How did DevFest become the largest Google tech conference in CEE? Maybe because it’s worldwide ...10 October 2018
How our Developers Went to Belarus for More Frontend knowledge
Symphony developers Mykola and Valeriy are sharing their experience and feedback about the Front End Developer Conference in Minsk they have attended recently!
“Having heard about the 2014 Front End Developer Conference in Minsk, we knew immediately the event can’t occur without us. Symphony Solutions hand-picked two Great Troublemakers to infiltrate the event and bring back valuable treasures – knowledge, new friends, ideas and experience.
The Minsk Front-End-Dev Conference is an annual event, one that was very well organised.
There was a number of speakers from different countries, presenting simultaneously in two threads. Amongst the speakers and presentations that we rated most were:
Jakob Mattsson on “Testing Web APIs” – which was more about promises in JS and what’s wrong with the current state of affairs;
Anton Nemtsev on “WebGL and rapid game dev” – which was really about Three.js and advanced 3D graphics in the browser;
Alexander Solovyev on “ReactJS or how to start a simpler life” – where Alexander has valiantly challenged Google’s desire to rule the web, briefly mentioned why he is a fan of functional programming and then spoke in depth about ReactJS – Facebook’s view library and what’s so special about it;
Jan Jongboom on “Offline Web Applications” – Jan didn’t cover any technological issues we didn’t already know, but emphasized on how important it is to make our web stuff functional offline – something we very often fail to do.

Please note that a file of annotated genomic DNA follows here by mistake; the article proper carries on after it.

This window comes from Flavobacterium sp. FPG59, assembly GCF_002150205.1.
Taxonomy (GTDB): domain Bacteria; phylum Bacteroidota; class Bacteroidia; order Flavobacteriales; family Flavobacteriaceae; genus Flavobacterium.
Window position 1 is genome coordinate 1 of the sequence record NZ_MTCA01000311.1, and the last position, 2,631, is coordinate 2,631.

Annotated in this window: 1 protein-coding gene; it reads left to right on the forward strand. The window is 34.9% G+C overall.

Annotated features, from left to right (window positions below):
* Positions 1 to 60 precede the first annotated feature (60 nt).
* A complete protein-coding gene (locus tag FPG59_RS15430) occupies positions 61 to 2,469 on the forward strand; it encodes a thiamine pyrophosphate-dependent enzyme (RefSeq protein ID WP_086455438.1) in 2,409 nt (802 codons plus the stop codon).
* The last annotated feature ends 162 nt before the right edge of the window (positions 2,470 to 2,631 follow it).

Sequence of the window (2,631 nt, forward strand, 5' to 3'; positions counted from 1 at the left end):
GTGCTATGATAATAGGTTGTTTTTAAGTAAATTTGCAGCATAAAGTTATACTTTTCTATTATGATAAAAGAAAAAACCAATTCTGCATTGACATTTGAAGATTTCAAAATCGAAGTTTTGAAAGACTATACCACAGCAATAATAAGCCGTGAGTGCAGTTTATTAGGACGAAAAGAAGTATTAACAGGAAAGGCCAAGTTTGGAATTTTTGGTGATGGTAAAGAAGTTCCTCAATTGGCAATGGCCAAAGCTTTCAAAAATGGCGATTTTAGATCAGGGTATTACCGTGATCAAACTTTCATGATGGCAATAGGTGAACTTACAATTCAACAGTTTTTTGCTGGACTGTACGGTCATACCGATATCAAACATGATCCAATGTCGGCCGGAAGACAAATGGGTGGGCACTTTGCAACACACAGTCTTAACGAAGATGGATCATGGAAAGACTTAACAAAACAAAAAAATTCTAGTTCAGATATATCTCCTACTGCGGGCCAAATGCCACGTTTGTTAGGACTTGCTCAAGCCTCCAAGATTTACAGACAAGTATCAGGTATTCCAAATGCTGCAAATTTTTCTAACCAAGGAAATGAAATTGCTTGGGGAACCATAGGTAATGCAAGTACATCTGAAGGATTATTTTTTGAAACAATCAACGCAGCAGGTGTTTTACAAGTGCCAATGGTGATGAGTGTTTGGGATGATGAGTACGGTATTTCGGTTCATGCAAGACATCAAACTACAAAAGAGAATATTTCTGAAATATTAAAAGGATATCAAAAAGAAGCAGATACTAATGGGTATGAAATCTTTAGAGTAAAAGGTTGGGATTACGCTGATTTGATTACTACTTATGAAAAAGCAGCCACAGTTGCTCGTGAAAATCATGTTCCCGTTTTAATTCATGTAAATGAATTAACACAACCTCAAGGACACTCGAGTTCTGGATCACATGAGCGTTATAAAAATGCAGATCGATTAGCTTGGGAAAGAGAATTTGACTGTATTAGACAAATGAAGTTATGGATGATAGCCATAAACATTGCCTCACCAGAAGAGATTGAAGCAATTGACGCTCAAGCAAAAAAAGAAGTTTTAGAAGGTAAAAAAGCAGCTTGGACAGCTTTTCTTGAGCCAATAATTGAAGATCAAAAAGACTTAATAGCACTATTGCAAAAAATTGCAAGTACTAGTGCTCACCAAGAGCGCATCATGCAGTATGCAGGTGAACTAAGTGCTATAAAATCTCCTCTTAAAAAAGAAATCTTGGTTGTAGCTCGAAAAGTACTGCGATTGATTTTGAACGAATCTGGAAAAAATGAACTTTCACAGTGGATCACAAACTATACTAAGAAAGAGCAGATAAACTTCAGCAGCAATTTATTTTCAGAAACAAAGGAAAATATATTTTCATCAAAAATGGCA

There was a number of other presentations on UX design, marketing, tips and tricks from the world of JS, etc. Also, a sales person was talking about Rich Media and what it means for advertising – with examples ranging from annoying Skype ads to fully interactive snippets within gaming console dashboards. This could hardly excite web programmers, and is a hugely distasteful way to advertise, but was a sobering-up reminder that as technology advances, so do the the annoying products of overly aggressive marketing.
The conference didn’t provide a huge amount of new technological knowledge, but was a good chance to catch up with what others in the industry are up to, and brush up on some well known but often neglected aspects of web development, such as offline availability of content, Easter eggs in UX design, responsive icons, the future of ECMA Script, etc..
It was also pleasing on a patriotic level to realise that two out of four most rated (by us) talks were done by Ukrainians – which serves as a yet another demonstration of the weight Ukraine holds as a software development powerhouse in the region.
Videos of presentations could be found on the official YouTube Channel of Frontend Dev Conference.
Upon our return, we organised a little meeting amongst our colleagues to summarise what happened at the conference and share the knowledge and experiences we brought back. The topics discussed were the following:
1. Pros and cons of react.js
2. Creating graphics on three.js
3. How to create simple particle systems within DOM
4. Suggestions on how to make delightful UX 5. Some tips on preparing HTML and CSS markup
May the Front End Force be with you!